Iris Chang obstructs the Japanese publication of her own book, The Rape of Nanking
Word seems to be going around in the English language media that the publication of Iris Chang's The Rape of Nanking has been postponed indefinitely, because of right-wing extremist threats against the publisher．
Such an article is known to have appeared first in Asahi Evening News on Feb. 19, and this news is repeated as fact in the editorial, of the Los Angeles Times on March 1, Japan's Historical Amnesia .
This is simply not true. It is the author herself who obstructed the publication.
Here is a sequence of events of what happened:
The Rape of Nanking was to be available to the public in Japanese on Feb.25 through publisher Kashiwa Shobo. To mark this event, a press conference had been set the day before at the Foreign Correspondents' Club of Japan.
However, about two weeks earlier, retail bookstores that had made orders of Iris Chang's book were surprised to find their order slips returned, and a letter from the publisher expressing regret that the book's publication had been postponed indefinitely. Later, the planned press conference was also cancelled.
Such a development is most unusual, especially when one realizes that printing would have already begun at this late date, and much money spent on the preparations.
Kashiwa Shobo says that it was Iris Chang herself who stood in the way of the publication of her book, after finding out that another book, which points out some of the mistakes in The Rape of Nanking , was to be published simultaneously.
In the April issue of monthly magazine Tsukuru, Kashiwa Shobo's chief editor Kei Hoga states clearly that it was Iris Chang who obstructed the publication, and not any threats from right-wing extremists.
Contrary to the belief of many, the research done in The Rape of Nanking is incredibly sloppy, and contains numerous mistakes. Historian Shudo Higashinakano has counted over 90 in one chapter alone, and the list is increasing.
To give one example, she writes, In 1868 the rebels...ignited a revolution and transformed a patchwork of warring fiefdoms into a modern, powerful Japan. Even a twelve-year-old kid here would wonder what she meant by warring fiefdoms when there had been over 250 years of peace. Would an American believe a story-teller of American history by someone who says the Civil War lasted 250 years?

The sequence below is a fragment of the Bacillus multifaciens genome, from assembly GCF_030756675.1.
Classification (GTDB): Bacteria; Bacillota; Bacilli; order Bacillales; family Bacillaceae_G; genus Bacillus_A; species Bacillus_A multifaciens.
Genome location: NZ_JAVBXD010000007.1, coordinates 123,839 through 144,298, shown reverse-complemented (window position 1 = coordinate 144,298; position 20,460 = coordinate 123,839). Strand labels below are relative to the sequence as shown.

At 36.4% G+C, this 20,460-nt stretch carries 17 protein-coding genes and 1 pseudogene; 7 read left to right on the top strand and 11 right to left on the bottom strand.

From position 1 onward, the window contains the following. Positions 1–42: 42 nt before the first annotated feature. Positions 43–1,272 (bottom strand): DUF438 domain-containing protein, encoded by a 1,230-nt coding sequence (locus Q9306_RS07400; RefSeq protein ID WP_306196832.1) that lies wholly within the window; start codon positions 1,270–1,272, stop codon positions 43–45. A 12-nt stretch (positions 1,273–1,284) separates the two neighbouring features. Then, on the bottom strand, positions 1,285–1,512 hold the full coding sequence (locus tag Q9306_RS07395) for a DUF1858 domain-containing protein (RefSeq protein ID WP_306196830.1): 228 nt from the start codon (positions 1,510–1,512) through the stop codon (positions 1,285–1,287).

Similarly, Chang talks about a Taisa Isamo in the Japanese army. There was no Taisa Isamo in the Japanese army. However, there was a guy by the name of Isamu Cho, who became a Taisa (commander) later in life.
Such a mix-up may seem minor, but would an American readily believe the sermon of a Chinese about the American character when that Chinese person believes that General is Douglas McArthur's first name?
Then there are the fake photos, proven by research to be given captions different from the original.
These were the kind of dilemma that Kashiwa Shobo faced, the question of how to boost her credibility in Japan despite all the glaring mistakes, in the face of Chang's refusal to change anything save for 10 minor errors and one photo.
Apparently, their answer was the other book , edited by Akira Fujiwara, who is a known supporter of Iris Chang, but again, apparently, they did not inform her about it. The simultaneous publication of the other book must have annoyed her greatly, and she demanded its publication to be stopped.
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